Most remarkably, all tissue-resident macrophages, in contrast to MDMs, expressed FcγRIII (Fig 4D), at significantly higher levels than MDMs. We previously found the FcγRIII expression by red pulp macrophages to be specifically FcγRIIIA [18]. The expression level of FcγRIIIA correlates with FCGR3A copy number. For FCGR1 and FCGR2B no copy number variation occurs. This can explain the bigger spread in the FcγRIIIA levels compared to FcγRI and FcγRIIB. A subpopulation of about 10% of the blood monocytes is known to express FcγRIIIA (CD16). These CD16pos cells are believed to represent a specific subset of monocytes with a more mature phenotype than the CD16neg monocytes [23,24]. Reasoning that these specific circulating monocytes could be a source of a fraction of the tissue-resident macrophages, we investigated whether these cells showed a different phenotype upon the standard nine days of culturing in either GM-CSF or M-CSF. Upon culturing into MDMs, the MACS sorted peripheral blood monocytes being either CD16pos or CD16neg, expressed equal levels of this IgG receptor FcγRIIIA and of any of the other FcγRs (S4 Fig), which was already the case from day 3 of culturing. To exclude any specific effect of cell-cell interaction, we performed co-cultures of CD16pos and CD16neg monocytes and found the subsets of monocytes to form a homogeneous population.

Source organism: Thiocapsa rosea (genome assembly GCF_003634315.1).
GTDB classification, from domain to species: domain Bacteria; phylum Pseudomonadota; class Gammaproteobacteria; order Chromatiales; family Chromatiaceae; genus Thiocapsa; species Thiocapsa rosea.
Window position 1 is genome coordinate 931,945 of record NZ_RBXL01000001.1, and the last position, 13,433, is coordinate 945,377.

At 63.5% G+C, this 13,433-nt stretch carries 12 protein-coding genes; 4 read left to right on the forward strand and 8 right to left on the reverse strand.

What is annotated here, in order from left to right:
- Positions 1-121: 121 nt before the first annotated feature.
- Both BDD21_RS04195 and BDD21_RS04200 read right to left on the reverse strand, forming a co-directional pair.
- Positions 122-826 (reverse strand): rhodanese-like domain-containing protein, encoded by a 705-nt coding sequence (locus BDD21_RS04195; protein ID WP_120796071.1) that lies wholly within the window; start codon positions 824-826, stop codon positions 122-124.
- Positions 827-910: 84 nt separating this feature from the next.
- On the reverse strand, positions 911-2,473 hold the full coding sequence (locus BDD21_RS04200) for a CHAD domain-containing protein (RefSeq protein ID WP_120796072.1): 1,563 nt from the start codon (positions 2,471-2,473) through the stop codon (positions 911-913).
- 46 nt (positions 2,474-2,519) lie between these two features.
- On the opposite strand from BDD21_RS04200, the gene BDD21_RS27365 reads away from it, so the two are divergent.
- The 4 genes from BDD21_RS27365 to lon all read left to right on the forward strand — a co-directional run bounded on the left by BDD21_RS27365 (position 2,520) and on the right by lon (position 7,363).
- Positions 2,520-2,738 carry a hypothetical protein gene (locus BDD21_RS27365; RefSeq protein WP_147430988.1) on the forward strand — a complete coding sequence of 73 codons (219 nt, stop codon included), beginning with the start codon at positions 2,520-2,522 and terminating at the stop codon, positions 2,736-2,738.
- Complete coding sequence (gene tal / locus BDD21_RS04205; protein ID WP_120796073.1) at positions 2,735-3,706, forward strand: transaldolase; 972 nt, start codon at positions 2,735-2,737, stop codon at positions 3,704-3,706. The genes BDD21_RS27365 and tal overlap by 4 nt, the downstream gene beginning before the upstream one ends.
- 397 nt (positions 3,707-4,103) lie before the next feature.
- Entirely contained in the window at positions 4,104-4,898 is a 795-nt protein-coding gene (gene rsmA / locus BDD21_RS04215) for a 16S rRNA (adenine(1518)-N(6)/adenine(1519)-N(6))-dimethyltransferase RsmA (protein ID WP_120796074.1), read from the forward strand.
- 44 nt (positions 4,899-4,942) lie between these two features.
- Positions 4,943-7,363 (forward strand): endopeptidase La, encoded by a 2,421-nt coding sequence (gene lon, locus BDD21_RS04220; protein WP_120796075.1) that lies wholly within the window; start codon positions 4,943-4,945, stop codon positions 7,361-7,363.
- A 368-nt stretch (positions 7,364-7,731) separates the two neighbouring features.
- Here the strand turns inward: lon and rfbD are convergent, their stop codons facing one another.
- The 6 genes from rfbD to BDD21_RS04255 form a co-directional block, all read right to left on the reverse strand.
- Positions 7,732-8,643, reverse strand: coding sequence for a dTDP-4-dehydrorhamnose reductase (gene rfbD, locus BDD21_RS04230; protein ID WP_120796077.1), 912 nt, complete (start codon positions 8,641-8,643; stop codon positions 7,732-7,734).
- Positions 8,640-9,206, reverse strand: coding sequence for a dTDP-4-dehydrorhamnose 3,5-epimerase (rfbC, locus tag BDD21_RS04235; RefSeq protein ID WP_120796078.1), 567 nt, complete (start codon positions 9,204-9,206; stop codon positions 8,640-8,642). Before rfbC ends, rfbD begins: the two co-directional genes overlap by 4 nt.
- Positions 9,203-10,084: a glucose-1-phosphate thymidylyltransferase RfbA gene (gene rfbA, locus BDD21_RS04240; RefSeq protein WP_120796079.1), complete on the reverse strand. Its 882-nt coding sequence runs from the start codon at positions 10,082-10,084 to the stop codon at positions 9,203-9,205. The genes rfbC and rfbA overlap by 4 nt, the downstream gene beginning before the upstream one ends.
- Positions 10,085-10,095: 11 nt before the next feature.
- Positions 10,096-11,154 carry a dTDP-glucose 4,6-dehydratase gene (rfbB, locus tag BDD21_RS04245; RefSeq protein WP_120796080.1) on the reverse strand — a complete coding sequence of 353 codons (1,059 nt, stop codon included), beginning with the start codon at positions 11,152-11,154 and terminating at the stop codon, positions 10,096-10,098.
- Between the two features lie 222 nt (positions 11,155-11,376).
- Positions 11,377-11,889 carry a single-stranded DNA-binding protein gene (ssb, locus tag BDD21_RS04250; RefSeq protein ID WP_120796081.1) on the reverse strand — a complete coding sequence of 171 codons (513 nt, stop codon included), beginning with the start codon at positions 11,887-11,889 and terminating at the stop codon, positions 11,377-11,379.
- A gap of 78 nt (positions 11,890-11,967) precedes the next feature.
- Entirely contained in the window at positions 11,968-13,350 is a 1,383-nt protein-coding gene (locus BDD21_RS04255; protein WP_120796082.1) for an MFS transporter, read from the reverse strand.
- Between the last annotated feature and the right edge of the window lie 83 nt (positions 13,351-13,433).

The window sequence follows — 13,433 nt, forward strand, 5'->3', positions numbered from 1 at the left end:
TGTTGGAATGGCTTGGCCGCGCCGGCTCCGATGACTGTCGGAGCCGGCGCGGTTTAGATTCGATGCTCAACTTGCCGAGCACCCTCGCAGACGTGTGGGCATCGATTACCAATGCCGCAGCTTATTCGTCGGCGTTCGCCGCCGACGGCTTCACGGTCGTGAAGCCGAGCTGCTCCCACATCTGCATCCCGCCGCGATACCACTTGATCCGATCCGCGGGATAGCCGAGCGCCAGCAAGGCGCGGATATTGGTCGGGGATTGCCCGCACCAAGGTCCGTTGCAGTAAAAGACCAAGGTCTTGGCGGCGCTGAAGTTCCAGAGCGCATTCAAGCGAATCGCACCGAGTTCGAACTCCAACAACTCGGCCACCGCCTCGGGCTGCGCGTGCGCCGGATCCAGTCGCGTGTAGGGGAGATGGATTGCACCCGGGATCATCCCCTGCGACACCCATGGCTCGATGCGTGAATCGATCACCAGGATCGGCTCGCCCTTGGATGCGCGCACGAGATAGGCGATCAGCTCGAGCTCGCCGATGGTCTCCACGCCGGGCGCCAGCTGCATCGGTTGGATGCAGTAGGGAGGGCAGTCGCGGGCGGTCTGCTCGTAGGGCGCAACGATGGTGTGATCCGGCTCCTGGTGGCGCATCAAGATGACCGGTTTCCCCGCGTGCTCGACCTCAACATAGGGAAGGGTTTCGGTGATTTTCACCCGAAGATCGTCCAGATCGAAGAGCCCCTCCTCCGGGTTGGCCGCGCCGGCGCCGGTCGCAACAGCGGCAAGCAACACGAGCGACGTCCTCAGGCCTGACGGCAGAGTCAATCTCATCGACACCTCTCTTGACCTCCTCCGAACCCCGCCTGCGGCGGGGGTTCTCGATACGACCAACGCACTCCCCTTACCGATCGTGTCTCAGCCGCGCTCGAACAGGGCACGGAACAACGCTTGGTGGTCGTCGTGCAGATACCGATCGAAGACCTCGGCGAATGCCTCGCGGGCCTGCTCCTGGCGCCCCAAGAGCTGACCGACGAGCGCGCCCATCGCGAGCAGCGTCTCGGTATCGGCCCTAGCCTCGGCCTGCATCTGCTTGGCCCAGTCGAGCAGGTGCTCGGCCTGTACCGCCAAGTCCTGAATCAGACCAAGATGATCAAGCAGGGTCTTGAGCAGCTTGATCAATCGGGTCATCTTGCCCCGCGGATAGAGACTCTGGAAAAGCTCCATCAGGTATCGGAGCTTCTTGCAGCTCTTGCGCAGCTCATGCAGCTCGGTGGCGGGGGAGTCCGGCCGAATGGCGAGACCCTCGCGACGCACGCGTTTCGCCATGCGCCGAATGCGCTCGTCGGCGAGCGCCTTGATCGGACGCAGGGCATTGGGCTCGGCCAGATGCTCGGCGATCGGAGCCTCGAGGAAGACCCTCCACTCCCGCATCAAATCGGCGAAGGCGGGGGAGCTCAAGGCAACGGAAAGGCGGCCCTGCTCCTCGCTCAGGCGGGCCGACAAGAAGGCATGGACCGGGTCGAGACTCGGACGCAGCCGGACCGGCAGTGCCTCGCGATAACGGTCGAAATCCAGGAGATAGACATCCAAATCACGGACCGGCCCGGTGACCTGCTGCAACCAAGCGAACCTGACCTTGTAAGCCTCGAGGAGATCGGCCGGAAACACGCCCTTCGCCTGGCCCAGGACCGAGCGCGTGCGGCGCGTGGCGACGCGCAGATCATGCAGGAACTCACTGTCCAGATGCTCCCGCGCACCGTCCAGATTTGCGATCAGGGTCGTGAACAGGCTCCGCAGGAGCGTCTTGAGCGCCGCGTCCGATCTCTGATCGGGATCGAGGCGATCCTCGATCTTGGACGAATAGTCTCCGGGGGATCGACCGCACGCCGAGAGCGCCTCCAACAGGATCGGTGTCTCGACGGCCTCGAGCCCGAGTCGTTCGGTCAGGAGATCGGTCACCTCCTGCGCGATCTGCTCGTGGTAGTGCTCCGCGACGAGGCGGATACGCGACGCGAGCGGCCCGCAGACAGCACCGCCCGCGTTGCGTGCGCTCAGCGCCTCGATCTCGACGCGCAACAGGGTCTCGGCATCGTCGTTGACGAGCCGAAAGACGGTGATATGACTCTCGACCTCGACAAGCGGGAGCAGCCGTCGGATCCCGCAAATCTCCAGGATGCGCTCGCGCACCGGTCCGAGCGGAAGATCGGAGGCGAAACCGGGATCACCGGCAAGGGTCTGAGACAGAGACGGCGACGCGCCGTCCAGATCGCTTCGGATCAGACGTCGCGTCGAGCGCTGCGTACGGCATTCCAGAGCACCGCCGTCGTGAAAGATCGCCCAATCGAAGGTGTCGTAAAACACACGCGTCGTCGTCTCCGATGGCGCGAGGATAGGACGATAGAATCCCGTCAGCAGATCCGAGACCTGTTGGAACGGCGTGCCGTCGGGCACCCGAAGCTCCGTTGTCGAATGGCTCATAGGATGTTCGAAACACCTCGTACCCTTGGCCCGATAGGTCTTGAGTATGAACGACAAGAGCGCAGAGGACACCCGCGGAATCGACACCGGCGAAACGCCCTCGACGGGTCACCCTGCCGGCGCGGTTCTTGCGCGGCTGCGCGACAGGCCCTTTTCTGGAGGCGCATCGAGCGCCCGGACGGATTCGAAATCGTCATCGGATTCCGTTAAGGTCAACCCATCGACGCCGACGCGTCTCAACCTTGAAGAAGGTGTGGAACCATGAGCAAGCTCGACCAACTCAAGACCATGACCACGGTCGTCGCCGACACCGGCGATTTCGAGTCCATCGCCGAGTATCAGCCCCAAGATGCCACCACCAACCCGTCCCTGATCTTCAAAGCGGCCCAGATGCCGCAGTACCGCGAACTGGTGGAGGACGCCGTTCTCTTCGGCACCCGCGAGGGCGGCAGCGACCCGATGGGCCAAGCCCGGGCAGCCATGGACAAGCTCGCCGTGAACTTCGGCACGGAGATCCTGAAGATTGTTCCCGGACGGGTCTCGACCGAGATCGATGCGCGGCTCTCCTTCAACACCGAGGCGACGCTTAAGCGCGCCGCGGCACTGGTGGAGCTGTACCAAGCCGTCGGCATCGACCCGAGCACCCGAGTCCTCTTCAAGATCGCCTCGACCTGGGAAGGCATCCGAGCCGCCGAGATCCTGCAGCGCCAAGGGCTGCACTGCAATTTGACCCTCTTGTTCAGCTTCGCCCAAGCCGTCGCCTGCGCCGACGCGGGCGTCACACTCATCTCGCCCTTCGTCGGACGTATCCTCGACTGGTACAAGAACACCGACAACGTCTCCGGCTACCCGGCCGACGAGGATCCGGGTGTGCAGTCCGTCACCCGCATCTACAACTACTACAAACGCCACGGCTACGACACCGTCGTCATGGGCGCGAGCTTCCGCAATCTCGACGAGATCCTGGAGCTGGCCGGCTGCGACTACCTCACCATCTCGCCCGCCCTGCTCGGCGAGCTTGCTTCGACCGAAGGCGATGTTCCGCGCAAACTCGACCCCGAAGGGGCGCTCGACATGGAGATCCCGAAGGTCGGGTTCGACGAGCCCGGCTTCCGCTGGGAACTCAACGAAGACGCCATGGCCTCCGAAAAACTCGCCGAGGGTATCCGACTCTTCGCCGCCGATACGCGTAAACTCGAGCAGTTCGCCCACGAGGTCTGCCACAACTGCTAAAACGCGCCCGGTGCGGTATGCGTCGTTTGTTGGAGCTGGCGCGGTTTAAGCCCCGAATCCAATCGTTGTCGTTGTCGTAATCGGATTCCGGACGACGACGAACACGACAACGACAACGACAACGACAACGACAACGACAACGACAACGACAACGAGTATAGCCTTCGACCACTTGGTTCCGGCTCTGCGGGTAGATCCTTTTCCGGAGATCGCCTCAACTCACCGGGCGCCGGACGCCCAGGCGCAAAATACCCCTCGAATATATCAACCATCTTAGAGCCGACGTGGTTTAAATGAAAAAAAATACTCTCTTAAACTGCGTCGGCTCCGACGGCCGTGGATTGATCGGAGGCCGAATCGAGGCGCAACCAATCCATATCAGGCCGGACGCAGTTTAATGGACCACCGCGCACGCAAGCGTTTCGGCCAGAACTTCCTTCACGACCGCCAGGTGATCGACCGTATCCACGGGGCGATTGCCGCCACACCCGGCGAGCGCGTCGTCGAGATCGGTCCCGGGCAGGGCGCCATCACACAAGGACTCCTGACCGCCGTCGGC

Recently parabiotic and adoptive-transplant studies in rodents have shown that tissue-resident macrophages are derived from embryonic precursors and maintain themselves by self-renewal [6,16]. Most tissue-resident macrophages, except those in the intestine and skin, do not differentiate from peripheral blood monocytes, but are derived from non-hematopoietic embryonic precursors [48]. Whereas most functional studies about human macrophages are being performed with in vitro cultured MDMs, the M1 and M2 cultured macrophages represent extremes of a multidimensional spectrum [9,10,25]. To investigate in vivo human tissue-resident macrophages and compare these with MDMs, we isolated primary human macrophages from various tissues. Since macrophages play an important role in the uptake of immune complexes and show phagocytosis of IgG-opsonized particles via their FcγRs, we investigated the tissue-specific IgG receptor expression of human macrophages in detail.